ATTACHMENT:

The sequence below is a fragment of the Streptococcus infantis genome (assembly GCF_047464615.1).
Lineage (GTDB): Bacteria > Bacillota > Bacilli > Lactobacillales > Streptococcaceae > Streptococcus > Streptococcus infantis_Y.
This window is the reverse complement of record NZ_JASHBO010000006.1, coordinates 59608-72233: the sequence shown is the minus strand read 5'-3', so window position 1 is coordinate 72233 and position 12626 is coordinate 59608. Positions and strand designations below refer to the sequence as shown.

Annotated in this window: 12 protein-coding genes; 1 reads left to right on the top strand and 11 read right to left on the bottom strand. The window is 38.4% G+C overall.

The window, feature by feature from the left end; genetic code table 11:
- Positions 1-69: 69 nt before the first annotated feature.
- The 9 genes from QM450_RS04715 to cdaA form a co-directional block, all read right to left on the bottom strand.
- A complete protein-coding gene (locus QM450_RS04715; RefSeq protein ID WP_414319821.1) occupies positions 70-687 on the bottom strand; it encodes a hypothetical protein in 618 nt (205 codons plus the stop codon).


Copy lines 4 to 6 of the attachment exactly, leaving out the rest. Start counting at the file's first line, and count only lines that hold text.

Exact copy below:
Annotated in this window: 12 protein-coding genes; 1 reads left to right on the top strand and 11 read right to left on the bottom strand. The window is 38.4% G+C overall.

The window, feature by feature from the left end; genetic code table 11:
- Positions 1-69: 69 nt before the first annotated feature.